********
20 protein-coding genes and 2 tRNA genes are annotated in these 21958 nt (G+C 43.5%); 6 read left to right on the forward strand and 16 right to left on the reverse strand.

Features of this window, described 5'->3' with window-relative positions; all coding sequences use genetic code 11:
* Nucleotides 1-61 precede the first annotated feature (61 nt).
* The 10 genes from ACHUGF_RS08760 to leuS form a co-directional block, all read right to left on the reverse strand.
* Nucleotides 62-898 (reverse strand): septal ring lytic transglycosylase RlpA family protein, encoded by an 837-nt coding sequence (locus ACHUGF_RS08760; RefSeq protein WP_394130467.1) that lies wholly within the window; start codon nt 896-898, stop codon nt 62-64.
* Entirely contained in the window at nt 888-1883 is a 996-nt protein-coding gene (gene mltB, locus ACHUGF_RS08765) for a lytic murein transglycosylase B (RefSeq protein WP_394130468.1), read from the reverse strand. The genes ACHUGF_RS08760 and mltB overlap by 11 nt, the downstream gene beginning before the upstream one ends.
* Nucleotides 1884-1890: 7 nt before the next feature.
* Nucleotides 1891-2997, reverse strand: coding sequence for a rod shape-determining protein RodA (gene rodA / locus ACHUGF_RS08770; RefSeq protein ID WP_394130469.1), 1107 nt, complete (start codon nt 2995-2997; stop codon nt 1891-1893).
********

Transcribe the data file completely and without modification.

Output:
20 protein-coding genes and 2 tRNA genes are annotated in these 21958 nt (G+C 43.5%); 6 read left to right on the forward strand and 16 right to left on the reverse strand.

Features of this window, described 5'->3' with window-relative positions; all coding sequences use genetic code 11:
* Nucleotides 1-61 precede the first annotated feature (61 nt).
* The 10 genes from ACHUGF_RS08760 to leuS form a co-directional block, all read right to left on the reverse strand.
* Nucleotides 62-898 (reverse strand): septal ring lytic transglycosylase RlpA family protein, encoded by an 837-nt coding sequence (locus ACHUGF_RS08760; RefSeq protein WP_394130467.1) that lies wholly within the window; start codon nt 896-898, stop codon nt 62-64.
* Entirely contained in the window at nt 888-1883 is a 996-nt protein-coding gene (gene mltB, locus ACHUGF_RS08765) for a lytic murein transglycosylase B (RefSeq protein WP_394130468.1), read from the reverse strand. The genes ACHUGF_RS08760 and mltB overlap by 11 nt, the downstream gene beginning before the upstream one ends.
* Nucleotides 1884-1890: 7 nt before the next feature.
* Nucleotides 1891-2997, reverse strand: coding sequence for a rod shape-determining protein RodA (gene rodA / locus ACHUGF_RS08770; RefSeq protein ID WP_394130469.1), 1107 nt, complete (start codon nt 2995-2997; stop codon nt 1891-1893).